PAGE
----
EUR/USD recovers from a fresh weekly low of 1.1811
The EUR/USD pair is recovering modestly from a fresh weekly low of 1.1811. Remarkably, the recovery came as demand for the U.S. dollar paused. A dismal market’s mood keeps the dollar up against most of its major rivals. The ongoing recovery is due to European indexes trimming large losses from earlier in the day, weighing on U.S. futures.
Significantly, the European Central Bank (ECB) announcement on monetary policy looms. Therefore, investors may move away from the pair. The European Central Bank (ECB) is having a monetary policy meeting. The outcome will be published on Thursday, September 9. The market is now waiting for clues on whether policymakers are ready to trim its ultra-loose monetary policy and upward revisions to growth and inflation forecasts.
Remarkably, the U.S. is due to publish minor data, such as the IBD/TIPP Economic Optimism for September, previously at 53.6, and Jolts Job Openings for July, foreseen at 10 million.
The EUR/USD pair is flat at Sydney’s trade, trading close to 1.1850 and between 1.1840 and 1.1846.
The week is about to pick up as the central banks are taking the spotlight at the start of a new quarter.
The market is waiting for meetings of the Reserve Bank of Australia, the Bank of Canada, and the ECB
The Reserve Bank of Australia (RBA) met in the previous session. Meanwhile, the Bank of Canada meets today, and the much-awaited European Central bank meets on Thursday.
Meanwhile, the market focuses on speeches from the Federal Reserve members, the Bank of England, and RBA officials.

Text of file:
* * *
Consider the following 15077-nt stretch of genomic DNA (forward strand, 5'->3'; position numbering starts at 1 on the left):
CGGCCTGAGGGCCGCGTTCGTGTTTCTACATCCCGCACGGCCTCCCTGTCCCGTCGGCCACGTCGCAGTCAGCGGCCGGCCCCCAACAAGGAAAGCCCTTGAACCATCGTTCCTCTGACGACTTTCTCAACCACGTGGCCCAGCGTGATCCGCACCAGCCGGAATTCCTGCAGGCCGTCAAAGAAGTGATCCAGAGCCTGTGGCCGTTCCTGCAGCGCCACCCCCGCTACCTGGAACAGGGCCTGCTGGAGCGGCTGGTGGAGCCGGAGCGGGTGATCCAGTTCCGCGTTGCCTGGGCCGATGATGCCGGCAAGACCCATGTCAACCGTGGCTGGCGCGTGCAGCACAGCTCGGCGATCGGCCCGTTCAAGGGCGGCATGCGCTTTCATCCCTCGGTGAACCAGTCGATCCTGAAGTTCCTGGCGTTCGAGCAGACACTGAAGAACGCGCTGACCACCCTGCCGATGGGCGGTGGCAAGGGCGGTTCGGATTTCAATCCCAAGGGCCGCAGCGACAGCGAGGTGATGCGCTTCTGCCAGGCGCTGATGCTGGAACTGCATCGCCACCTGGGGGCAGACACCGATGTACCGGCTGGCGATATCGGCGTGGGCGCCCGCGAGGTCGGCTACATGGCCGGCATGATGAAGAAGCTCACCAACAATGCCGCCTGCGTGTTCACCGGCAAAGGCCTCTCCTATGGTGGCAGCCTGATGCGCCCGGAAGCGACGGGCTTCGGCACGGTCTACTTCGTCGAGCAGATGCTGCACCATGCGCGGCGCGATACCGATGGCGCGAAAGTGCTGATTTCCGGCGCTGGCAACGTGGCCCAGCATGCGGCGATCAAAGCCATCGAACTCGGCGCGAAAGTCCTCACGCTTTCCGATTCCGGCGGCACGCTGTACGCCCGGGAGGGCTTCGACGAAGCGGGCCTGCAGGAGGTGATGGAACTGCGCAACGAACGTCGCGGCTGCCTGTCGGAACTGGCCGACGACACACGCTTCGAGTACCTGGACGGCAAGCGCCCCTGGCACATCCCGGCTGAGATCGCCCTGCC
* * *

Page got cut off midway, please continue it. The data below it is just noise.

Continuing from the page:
Moreover, the RBA’s decision not to walk back its timeline for tapering yesterday caused the volatility that drove a sell-off in the Australian dollar.
The board members are concerned about the Delta strain spreading and subsequent lockdown extensions. Hence the RBA QE purchases are now running at A$4bn/week from September onwards. Remarkably, it stood at A$5bn/week.
Because of the poorer-than-expected economic outlook, the RBA decided to hold the reduced QE pace of A$4bn/week until mid-February 2022 instead of their earlier November 2021 review.
Meanwhile, the Bank of Canada shouldn’t change policy or forward guidance.
European Central Bank is debating a cut in stimulus at its meeting on September 9.
Notably, analysts expect purchases under the ECB’s Pandemic Emergency Purchase Programme (PEPP) to decline possibly to 60 billion euros a month from the current 80 billion, which would be considered a de-facto taper.
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